Scientists are still exploring what causes the late effects of polio. In addition to the natural effects of aging, there are two main theories, said Dr. Eric Sorenson, section head of neuromuscular diseases at the Mayo Clinic. One is that overtaxed motor neurons - cells that transmit messages to muscles - wear out over time. The other is that a continuing inflammatory reaction may slowly worsen muscle damage.
When someone is young, the body has a remarkable way of compensating for polio-related neuron loss: Unaffected neurons start doing double-duty, sprouting new shoots that activate nearby muscles. But with age, motor neurons begin to wear out and die, reducing the body's ability to adapt. Overuse may contribute to the deterioration.
"If you've got a lot of neurons in reserve, like most people do, you probably won't notice much difference," Siegel said. "But if you've had polio, your bank account of neurons will be severely depleted."
Then there are ailments related to the strain of compensating for a disability. "Someone who has worn a brace most of their life may be more vulnerable to arthritis or more likely to fall," said Silver, whose mother, grandfather and uncle caught polio just after the end of World War II.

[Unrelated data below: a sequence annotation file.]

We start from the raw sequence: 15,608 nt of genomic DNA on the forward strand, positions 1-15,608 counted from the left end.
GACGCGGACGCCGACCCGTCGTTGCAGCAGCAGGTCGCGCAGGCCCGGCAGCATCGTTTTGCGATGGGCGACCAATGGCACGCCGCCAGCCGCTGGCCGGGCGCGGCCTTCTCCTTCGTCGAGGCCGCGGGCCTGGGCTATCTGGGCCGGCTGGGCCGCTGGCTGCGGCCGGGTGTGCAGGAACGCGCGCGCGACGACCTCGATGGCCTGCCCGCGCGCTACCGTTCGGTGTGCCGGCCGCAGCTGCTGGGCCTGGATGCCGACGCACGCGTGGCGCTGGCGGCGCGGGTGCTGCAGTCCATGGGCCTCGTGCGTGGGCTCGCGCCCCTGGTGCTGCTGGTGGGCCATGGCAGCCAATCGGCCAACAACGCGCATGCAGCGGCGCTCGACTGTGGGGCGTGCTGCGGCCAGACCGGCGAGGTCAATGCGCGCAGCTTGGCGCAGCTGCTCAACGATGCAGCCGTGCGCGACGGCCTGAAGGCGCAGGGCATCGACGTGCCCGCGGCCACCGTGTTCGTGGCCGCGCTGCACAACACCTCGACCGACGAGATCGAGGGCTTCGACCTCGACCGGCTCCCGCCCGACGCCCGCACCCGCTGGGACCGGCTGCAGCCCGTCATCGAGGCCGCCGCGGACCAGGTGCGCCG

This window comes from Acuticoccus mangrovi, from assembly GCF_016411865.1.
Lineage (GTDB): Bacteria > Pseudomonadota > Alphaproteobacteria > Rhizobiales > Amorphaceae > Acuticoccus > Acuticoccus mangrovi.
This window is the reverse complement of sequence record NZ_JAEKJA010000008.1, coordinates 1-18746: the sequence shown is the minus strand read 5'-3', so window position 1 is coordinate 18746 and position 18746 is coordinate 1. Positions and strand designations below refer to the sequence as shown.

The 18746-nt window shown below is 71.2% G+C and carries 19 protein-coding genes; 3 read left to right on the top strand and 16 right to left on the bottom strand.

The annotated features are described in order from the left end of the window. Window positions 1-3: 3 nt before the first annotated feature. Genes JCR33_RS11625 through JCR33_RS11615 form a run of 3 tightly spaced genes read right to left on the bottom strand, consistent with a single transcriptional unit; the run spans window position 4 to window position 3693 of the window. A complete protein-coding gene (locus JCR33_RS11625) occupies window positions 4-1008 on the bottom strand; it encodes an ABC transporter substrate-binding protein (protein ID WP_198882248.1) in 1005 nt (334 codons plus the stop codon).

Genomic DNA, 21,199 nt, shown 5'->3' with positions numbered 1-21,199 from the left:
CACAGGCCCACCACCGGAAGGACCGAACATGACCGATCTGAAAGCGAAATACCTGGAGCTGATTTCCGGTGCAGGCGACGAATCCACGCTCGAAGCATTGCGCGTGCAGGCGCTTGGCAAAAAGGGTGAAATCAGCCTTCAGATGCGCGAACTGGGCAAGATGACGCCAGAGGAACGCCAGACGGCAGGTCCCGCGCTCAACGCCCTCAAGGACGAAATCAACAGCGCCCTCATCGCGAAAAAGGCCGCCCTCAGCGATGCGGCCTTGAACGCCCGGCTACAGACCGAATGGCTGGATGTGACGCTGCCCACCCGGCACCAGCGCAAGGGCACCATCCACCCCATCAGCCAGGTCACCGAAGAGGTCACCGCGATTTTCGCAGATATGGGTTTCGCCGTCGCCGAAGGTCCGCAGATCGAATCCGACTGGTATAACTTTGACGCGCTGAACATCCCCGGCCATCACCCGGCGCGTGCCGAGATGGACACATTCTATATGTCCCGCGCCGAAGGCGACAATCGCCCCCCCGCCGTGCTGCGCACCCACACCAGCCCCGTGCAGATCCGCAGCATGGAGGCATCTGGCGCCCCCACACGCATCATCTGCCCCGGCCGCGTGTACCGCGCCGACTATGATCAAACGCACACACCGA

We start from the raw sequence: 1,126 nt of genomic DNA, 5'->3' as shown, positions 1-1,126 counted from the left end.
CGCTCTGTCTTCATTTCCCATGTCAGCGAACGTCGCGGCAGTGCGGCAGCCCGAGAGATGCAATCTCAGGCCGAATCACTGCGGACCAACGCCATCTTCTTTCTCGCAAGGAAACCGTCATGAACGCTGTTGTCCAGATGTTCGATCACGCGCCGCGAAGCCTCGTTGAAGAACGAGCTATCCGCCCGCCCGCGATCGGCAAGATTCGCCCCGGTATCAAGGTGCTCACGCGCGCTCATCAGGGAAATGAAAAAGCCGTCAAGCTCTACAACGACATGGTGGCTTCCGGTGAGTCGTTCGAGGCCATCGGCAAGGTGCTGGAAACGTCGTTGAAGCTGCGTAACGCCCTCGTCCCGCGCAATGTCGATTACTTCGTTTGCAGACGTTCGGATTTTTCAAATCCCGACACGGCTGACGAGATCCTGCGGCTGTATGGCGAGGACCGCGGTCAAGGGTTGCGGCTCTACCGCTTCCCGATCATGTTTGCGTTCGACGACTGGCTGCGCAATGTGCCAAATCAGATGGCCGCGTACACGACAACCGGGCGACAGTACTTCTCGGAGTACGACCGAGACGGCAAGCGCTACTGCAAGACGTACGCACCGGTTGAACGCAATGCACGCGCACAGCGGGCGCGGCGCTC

Arms that have helped a polio survivor rise from a sitting position over the years may weaken. Knees that have borne the stress of an uneven gait may begin to give out. Wear and tear on a hip may contribute to what many polio survivors describe as "deep, burning, aching" muscle and back pain, Silver said.
For some, these symptoms are sufficiently far-reaching to merit a diagnosis of "post-polio syndrome." More than 300,000 Americans may suffer from this condition, which typically surfaces 15 to 30 years after an initial episode of polio, Silver estimates. There are no proven treatments other than lifestyle modifications.
Other survivors, such as George, aren't diagnosed with the syndrome but have episodes of difficulty related to their long-ago disease.
Patricia Morris, 67, who was hospitalized with polio for seven months in 1943 at age 4, says re-encountering the illness later in life takes an emotional toll.
"You can't believe this is happening to you again - it can't be," said Morris of Rolling Meadows, Ill. "You fought so hard to get where you were and you feel you can't lose it, so you fight harder. And the more you fight, the worse it becomes."
With years of physical therapy, Morris was able to walk with crutches and a brace, marry, have two children and work in an office. Then, in the 1980s, her legs began to weaken and her shoulders began to ache nonstop. Today, she can stand only for 30 seconds and uses a scooter to get around.
"What's the point of feeling sorry for yourself?" Morris asked. "You put it behind you and you go on."
Morris has watched George from afar over the years, wondering and worrying about his stamina and his very busy schedule. Now, she said she'll be paying particular attention, as the cardinal steps back into his role with the public's attention newly focused on his health.
"All I can think is, everyone is going to see him and know what he's had to go through," Morris said. "And that's something special for people like me who know what it's like."
Judith Graham writes for the Chicago Tribune.